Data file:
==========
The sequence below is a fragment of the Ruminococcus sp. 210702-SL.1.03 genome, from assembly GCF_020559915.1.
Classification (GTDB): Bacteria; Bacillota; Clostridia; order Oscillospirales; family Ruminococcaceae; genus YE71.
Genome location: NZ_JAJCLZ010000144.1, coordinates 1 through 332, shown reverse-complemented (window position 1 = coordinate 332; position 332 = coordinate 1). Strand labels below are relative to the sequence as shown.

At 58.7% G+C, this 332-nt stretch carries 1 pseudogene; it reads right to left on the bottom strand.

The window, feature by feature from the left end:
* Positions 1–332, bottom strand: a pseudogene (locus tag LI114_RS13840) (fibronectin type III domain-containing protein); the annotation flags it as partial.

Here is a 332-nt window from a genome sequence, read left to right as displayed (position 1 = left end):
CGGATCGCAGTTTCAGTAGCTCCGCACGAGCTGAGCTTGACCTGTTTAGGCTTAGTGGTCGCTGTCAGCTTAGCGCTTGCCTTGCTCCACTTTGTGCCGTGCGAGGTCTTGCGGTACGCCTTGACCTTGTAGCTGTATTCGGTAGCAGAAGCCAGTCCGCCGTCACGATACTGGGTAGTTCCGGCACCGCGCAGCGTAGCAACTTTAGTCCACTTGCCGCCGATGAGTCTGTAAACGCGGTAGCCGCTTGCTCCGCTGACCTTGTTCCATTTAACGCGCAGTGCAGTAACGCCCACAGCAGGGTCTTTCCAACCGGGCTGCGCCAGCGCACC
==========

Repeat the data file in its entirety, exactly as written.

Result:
The sequence below is a fragment of the Ruminococcus sp. 210702-SL.1.03 genome, from assembly GCF_020559915.1.
Classification (GTDB): Bacteria; Bacillota; Clostridia; order Oscillospirales; family Ruminococcaceae; genus YE71.
Genome location: NZ_JAJCLZ010000144.1, coordinates 1 through 332, shown reverse-complemented (window position 1 = coordinate 332; position 332 = coordinate 1). Strand labels below are relative to the sequence as shown.

At 58.7% G+C, this 332-nt stretch carries 1 pseudogene; it reads right to left on the bottom strand.

The window, feature by feature from the left end:
* Positions 1–332, bottom strand: a pseudogene (locus tag LI114_RS13840) (fibronectin type III domain-containing protein); the annotation flags it as partial.

Here is a 332-nt window from a genome sequence, read left to right as displayed (position 1 = left end):
CGGATCGCAGTTTCAGTAGCTCCGCACGAGCTGAGCTTGACCTGTTTAGGCTTAGTGGTCGCTGTCAGCTTAGCGCTTGCCTTGCTCCACTTTGTGCCGTGCGAGGTCTTGCGGTACGCCTTGACCTTGTAGCTGTATTCGGTAGCAGAAGCCAGTCCGCCGTCACGATACTGGGTAGTTCCGGCACCGCGCAGCGTAGCAACTTTAGTCCACTTGCCGCCGATGAGTCTGTAAACGCGGTAGCCGCTTGCTCCGCTGACCTTGTTCCATTTAACGCGCAGTGCAGTAACGCCCACAGCAGGGTCTTTCCAACCGGGCTGCGCCAGCGCACC